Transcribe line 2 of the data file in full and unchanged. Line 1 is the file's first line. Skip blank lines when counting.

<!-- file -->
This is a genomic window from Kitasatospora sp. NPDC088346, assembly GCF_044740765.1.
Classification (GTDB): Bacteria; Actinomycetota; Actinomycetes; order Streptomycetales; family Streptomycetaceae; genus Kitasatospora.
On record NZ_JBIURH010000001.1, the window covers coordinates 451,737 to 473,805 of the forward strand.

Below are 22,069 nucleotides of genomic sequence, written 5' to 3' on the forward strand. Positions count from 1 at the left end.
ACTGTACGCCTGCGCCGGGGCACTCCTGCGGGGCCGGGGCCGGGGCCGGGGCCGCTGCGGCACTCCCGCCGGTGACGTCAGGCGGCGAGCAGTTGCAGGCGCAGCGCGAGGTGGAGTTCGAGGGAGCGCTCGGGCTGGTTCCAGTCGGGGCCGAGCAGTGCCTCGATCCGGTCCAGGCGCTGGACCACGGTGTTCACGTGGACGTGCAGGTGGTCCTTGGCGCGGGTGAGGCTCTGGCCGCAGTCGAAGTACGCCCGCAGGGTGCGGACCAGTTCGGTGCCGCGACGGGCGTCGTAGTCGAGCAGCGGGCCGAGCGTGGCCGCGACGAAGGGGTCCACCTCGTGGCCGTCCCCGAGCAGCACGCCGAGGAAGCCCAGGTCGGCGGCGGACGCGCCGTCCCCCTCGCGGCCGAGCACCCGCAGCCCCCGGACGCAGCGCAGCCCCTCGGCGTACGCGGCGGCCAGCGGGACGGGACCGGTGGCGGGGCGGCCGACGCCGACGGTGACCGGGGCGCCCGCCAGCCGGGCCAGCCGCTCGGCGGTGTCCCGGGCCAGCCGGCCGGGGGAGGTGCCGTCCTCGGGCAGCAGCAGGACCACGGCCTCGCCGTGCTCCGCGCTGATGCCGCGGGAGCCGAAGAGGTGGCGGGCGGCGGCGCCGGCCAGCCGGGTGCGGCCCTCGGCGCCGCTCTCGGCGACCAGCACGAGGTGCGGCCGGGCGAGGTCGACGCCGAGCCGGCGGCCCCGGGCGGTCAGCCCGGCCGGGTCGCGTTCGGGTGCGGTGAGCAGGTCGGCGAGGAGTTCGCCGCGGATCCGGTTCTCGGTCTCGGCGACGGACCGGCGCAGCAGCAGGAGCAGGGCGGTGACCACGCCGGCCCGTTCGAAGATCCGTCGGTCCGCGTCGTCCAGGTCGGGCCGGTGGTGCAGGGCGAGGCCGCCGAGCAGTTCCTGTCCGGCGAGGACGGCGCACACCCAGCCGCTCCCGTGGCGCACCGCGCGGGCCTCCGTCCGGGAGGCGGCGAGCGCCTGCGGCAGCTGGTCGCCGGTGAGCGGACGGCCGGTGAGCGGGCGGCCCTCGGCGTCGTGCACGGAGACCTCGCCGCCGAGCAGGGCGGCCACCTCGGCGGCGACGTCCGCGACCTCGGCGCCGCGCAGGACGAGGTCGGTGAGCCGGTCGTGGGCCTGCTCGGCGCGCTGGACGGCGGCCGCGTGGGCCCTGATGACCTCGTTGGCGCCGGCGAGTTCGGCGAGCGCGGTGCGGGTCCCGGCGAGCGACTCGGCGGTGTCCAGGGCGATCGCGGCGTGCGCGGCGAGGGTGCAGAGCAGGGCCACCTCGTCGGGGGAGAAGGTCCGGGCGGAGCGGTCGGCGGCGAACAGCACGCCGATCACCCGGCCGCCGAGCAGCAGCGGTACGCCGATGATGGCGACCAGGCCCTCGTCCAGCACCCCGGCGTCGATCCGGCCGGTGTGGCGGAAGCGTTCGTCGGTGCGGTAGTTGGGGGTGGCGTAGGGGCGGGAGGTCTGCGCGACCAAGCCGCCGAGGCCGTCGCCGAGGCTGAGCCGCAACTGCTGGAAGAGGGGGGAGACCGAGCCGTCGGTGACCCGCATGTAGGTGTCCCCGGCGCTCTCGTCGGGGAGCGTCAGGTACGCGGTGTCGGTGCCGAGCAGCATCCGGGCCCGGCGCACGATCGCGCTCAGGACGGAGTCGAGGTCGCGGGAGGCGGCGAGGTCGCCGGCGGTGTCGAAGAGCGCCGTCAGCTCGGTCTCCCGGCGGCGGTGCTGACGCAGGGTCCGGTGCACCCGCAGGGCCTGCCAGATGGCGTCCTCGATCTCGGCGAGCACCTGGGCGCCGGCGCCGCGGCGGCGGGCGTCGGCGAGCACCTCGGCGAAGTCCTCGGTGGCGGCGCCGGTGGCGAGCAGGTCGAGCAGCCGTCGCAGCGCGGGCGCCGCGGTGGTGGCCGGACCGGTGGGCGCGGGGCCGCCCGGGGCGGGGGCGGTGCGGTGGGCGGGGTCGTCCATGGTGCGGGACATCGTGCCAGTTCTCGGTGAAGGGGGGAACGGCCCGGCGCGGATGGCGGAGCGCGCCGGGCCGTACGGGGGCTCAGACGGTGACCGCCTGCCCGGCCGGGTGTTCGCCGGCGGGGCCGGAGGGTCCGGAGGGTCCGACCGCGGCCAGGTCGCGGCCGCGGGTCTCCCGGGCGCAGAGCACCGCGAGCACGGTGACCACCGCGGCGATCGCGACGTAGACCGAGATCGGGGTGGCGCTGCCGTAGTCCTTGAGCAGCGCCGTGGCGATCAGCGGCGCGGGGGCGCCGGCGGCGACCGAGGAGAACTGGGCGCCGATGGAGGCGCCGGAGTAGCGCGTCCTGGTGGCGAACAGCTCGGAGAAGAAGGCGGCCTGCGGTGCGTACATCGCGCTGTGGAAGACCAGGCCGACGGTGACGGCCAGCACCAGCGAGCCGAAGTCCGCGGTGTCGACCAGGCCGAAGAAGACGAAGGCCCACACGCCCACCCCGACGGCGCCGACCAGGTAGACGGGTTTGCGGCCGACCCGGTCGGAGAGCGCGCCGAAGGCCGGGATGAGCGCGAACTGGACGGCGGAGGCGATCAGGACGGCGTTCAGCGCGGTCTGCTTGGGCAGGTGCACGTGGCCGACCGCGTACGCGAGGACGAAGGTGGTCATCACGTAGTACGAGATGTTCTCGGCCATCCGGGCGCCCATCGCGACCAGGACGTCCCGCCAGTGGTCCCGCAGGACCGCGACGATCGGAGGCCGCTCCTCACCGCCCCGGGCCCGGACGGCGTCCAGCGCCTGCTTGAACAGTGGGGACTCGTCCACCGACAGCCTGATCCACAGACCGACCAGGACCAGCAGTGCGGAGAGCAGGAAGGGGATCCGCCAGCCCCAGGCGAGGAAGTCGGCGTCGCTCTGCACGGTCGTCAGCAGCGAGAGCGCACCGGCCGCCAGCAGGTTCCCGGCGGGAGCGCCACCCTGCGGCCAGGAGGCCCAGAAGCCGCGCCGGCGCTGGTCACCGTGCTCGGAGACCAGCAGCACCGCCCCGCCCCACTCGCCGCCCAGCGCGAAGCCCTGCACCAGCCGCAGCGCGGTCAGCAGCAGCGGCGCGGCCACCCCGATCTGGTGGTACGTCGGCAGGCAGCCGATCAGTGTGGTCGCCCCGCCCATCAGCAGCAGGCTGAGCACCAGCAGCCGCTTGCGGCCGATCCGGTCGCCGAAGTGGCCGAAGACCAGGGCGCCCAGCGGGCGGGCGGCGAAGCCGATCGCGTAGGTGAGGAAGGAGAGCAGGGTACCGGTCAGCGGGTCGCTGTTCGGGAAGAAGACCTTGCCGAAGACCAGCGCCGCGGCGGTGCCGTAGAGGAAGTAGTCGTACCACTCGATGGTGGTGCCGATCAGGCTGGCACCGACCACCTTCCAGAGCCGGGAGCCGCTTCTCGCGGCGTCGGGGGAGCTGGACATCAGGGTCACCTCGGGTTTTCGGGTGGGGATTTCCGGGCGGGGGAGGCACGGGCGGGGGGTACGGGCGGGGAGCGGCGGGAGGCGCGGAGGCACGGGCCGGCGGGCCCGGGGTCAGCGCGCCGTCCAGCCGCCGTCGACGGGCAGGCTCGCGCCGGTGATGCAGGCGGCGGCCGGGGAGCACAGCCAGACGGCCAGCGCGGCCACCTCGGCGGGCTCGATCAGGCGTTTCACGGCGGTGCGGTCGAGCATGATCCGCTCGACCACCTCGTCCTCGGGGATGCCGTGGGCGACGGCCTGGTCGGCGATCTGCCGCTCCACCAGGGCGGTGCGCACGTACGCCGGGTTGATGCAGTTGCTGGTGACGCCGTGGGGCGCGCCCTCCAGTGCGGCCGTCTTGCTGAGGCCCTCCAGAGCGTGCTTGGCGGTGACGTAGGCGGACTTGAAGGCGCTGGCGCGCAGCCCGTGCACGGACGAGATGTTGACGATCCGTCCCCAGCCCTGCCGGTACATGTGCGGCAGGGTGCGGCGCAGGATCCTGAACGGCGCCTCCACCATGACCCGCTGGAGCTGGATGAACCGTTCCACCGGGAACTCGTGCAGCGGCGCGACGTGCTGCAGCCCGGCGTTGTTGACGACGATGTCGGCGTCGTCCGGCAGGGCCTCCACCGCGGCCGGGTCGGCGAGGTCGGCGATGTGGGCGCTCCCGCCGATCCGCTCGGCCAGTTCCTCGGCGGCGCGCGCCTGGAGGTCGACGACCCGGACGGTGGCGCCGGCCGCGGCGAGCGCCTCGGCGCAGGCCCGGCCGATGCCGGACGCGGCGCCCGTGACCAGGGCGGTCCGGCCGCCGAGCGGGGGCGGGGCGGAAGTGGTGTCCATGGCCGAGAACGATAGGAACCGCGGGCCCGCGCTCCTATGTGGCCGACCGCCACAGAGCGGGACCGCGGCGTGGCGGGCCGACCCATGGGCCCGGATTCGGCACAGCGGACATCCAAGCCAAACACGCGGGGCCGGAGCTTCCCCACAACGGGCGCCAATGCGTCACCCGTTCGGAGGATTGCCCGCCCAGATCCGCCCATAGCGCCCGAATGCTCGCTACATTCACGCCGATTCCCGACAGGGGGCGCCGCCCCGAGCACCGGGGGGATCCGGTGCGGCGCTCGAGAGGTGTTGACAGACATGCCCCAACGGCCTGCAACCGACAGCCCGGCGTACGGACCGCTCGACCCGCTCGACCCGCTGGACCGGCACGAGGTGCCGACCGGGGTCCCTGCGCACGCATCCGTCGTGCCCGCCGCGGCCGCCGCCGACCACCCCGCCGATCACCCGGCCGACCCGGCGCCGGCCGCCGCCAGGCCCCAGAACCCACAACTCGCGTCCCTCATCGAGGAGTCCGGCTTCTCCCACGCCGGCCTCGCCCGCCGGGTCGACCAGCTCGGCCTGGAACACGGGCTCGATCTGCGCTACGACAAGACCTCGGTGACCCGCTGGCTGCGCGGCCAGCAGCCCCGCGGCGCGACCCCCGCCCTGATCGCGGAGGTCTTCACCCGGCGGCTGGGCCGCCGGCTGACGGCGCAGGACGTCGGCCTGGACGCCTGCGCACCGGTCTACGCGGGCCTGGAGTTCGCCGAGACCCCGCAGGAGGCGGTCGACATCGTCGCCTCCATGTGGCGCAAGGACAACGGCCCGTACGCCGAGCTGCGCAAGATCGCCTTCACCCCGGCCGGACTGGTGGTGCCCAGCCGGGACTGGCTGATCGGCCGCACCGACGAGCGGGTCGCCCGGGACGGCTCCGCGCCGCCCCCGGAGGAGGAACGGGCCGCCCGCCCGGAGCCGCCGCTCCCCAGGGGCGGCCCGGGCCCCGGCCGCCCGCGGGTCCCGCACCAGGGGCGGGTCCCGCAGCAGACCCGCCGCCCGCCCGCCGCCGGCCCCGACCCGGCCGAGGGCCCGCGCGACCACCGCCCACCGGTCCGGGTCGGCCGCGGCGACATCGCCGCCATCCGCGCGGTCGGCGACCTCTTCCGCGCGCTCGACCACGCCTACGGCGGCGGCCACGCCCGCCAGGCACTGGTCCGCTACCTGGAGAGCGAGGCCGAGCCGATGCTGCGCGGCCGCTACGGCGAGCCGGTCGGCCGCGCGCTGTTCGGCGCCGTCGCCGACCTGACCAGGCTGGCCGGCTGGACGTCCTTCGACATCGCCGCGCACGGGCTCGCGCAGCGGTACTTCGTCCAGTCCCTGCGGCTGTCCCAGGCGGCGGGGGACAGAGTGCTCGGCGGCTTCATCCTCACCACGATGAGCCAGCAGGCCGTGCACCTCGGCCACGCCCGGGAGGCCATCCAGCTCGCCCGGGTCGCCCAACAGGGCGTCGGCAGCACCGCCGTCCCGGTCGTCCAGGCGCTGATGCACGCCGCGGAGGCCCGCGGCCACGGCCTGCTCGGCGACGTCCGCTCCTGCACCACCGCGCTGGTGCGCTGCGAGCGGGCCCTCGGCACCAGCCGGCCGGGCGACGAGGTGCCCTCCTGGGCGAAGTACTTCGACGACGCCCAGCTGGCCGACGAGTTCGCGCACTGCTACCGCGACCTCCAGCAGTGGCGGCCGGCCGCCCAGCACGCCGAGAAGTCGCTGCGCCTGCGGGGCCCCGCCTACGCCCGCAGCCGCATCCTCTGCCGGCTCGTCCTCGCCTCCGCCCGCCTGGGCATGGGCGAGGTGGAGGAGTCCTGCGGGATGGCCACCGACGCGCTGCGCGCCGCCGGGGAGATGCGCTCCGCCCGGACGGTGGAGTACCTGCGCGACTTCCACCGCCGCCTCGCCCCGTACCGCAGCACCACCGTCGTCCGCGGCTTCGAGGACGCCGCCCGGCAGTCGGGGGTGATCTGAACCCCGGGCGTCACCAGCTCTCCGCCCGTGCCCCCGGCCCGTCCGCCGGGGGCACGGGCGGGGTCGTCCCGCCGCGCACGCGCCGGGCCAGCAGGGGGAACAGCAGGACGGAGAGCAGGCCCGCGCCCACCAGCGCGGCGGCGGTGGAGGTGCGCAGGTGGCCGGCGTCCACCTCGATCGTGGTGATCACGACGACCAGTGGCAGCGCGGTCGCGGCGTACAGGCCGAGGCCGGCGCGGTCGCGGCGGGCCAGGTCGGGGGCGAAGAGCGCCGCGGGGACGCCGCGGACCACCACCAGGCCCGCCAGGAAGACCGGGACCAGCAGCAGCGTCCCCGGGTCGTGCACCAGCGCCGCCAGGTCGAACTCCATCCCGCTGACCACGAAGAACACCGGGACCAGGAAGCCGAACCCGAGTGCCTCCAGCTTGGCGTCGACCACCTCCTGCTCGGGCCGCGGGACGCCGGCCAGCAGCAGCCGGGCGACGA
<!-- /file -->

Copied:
Classification (GTDB): Bacteria; Actinomycetota; Actinomycetes; order Streptomycetales; family Streptomycetaceae; genus Kitasatospora.